Changes in the viewing behaviour of video media have significant consequences for TV broadcasters. Digital mediums offer huge flexibility for modern day advertisers, who demand increasingly customisable content. TV will need to strive for this dynamic approach to continue to thrive, and the sooner the better.
The Future of TV Advertising: Strategies to Keep TV Relevant in an Increasingly Digital World
By Tara Keenan and Julio Püschel
Advertising revenue is key to a broadcaster’s business model. In our increasingly digital world, the pot of advertising spend has grown – just not on TV. Global statistics for advertising spend show that advertisers have not significantly increased their spend in TV for the last decade. By comparison, digital advertising expenditure has eclipsed TV, tracking to grow by $180B between 2010 and 2019[i]. This trend is illustrated in the infographic below. While there is no doubt that TV remains one of the most powerful forms of media, there is a question on how relevant it is likely to stay in the future.
It is also evident that TV broadcasters have been missing out on revenue opportunities presented by online media. Compared to digital, TV is hugely restrictive, lacking options as to when, where and how users are shown advertisements. Before the internet does to TV what TV did to radio, there are strategies that broadcasters can employ today. By combining the technologies that power our online world with the wide-range appeal of TV, broadcasters can not only stay relevant but increase their share of the pot.
Where the World Watches
TV media is consistently shown to be the most engaging, familiar and trusted medium by the world. According to a TiVo report in 2017, the average global viewer consumed 4.4 hours of video a day. In the UK, 92% of the population is engaged by TV on a weekly basis at a minimum. Eurodata TV Worldwide reports that TV consumption in Europe and South America is steady or rising. However, North America and Asia show overall decreases[ii], and in the US, daily TV viewing by 18-24-year-olds decreased by over an hour between 2012 and 2017[iii]. While TV is clearly still widely watched, considering our viewing habits on a global scale, other digital media are driving competition for our eyes – broadcasters could be missing a trick.
Drivers of Change
There are a few key drivers of change which threaten the future of TV advertising:
- Firstly, viewing behaviour is changing. The boom in Streaming Video on Demand (SVOD) opportunities has led to a substantial increase in one-screen-to-one-viewer media usage, now easily transportable.
- Secondly, advertisers are spending their money differently. Digital advertisers have more control than ever over who views their ads, where and when. This has come in conjunction with a growth in mobile video watching[iv]. This allows them to be more frugal when it comes to ad spend.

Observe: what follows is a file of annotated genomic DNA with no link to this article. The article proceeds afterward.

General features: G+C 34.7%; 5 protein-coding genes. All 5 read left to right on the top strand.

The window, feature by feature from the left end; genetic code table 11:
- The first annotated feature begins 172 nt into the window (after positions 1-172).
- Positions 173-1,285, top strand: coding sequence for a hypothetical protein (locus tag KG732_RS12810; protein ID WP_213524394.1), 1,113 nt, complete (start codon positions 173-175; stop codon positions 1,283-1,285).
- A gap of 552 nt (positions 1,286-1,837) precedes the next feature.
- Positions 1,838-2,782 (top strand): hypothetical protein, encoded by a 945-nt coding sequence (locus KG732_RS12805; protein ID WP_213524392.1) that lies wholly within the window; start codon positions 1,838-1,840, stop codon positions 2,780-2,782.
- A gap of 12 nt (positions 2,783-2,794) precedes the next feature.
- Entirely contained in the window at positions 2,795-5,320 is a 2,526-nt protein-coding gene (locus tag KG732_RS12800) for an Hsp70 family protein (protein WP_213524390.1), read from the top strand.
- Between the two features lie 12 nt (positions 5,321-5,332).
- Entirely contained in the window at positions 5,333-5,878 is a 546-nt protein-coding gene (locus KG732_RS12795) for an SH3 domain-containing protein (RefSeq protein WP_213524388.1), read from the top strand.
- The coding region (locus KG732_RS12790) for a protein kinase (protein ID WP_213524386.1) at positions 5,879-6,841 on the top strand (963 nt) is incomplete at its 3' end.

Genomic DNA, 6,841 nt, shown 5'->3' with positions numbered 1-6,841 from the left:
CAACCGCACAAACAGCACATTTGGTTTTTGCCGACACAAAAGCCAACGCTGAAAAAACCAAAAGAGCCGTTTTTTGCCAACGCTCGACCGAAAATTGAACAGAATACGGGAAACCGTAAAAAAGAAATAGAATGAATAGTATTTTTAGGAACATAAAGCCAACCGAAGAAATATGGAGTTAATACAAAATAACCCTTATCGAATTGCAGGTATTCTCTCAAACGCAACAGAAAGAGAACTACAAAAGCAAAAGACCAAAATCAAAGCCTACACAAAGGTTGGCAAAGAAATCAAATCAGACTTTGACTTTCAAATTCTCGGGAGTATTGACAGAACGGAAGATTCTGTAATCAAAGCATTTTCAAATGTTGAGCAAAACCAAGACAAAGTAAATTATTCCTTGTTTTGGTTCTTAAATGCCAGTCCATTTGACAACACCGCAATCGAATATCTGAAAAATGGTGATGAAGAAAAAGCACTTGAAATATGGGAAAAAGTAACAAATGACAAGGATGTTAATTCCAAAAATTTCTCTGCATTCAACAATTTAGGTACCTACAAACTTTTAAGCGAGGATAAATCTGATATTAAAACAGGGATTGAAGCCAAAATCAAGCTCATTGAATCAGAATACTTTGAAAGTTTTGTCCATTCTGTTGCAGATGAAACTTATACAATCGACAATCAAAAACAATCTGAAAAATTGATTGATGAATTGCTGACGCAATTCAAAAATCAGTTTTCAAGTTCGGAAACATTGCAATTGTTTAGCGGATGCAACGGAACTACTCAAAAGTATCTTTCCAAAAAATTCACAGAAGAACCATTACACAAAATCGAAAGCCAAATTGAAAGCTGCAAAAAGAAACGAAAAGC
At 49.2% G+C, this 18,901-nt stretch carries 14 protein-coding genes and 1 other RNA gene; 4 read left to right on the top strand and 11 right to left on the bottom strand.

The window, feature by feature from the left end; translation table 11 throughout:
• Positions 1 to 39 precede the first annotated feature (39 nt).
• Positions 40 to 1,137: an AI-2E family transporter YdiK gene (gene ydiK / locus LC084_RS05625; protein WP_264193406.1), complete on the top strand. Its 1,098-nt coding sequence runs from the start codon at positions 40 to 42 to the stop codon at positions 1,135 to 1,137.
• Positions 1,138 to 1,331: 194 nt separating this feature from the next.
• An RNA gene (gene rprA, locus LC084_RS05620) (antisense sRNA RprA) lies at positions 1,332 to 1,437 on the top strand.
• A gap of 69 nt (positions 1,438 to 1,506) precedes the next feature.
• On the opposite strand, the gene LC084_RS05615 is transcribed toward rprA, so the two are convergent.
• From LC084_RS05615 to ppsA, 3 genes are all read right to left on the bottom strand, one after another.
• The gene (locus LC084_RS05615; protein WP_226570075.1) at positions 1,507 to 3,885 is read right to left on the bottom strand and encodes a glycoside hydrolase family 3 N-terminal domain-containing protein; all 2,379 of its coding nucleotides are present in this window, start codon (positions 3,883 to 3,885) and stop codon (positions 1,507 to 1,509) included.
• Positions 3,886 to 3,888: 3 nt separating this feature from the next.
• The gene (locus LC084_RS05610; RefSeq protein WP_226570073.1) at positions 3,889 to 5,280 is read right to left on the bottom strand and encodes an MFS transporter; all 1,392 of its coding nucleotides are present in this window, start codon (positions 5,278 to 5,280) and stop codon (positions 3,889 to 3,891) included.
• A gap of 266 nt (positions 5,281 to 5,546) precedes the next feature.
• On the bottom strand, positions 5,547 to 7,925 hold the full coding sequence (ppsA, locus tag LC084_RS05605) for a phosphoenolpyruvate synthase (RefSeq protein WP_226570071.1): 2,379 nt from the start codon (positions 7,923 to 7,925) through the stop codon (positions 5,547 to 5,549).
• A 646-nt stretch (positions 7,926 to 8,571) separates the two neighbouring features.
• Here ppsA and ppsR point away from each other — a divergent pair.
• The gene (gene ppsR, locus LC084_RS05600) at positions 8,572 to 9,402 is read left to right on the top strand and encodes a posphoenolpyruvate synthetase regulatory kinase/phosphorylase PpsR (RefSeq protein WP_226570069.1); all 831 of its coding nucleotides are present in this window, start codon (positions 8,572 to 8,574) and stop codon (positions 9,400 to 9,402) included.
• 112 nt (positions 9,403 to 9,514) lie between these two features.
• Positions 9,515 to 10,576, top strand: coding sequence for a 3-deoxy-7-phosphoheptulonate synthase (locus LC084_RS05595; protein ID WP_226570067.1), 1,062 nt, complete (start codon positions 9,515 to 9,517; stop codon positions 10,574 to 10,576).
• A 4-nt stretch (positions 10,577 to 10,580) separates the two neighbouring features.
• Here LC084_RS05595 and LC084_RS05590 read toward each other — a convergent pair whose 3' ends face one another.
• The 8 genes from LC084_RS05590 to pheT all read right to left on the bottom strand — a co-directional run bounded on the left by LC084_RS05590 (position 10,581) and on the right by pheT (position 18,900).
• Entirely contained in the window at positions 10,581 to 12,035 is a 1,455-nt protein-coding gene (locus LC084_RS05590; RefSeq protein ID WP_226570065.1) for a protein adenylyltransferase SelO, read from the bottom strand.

- Thirdly, messages are becoming more easily tailored - and pre-emptively. Even those who would never have been able to afford TV ads in the past, can now utilise TV as an advertising medium.
Adding Digital Intelligence to TV
When TV advertising is no longer restricted to a uniform, nation-wide release, it creates greater opportunities for the medium and is more likely to stay competitive. Like online advertising, the increased availability and intelligent use of viewer data can keep TV advertising compelling.
Smart analytics allows small-medium-businesses (SMBs), niche and regional businesses, in addition to more traditional clients, to invest in TV advertising that is cost-effective, targeted and trackable. Tailored video ads matched to detailed user profiling can be downloaded and stored in the set-top box (STB) on the TV and will queue to air once a viewer begins watching. For example, Sky’s AdSmart platform in the UK has allowed it to extend its advertiser base to include more niche and local companies. In 2017, Sky agreed to make its platform available on Virgin Media’s cable service. Dish (USA) and Corus (Canada) have instigated similar initiatives with local providers to offer programmatic and native advertising options across their channels.
Smart technology also promotes revenue uplift for broadcasters, allowing them to sell the same ad intervals to multiple advertisers targeting distinct audiences. This functionality is becoming increasingly relevant, namely for digital terrestrial TV (DTT) players who will need to gain an upper hand to remain competitive in today’s dynamic advertising ecosystem.
Long Live TV
Substantial competition from digital media should prompt TV broadcasters to innovate the traditional advertising model. Broadcasters need to provide advertisers the flexibility and control they can achieve online, which can be done using smart analytics that already exist, as illustrated in the infographic below. They can enable advertisers to automatically send personal, user-optimised content to viewers at a competitive rate to online. If broadcasters can leverage this digital intelligence with the strong engagement pull of TV, not only will TV advertising remain competitive, it will thrive.
[i] “Mobile is driving most ad spending growth worldwide”, Recode.net, September 2017.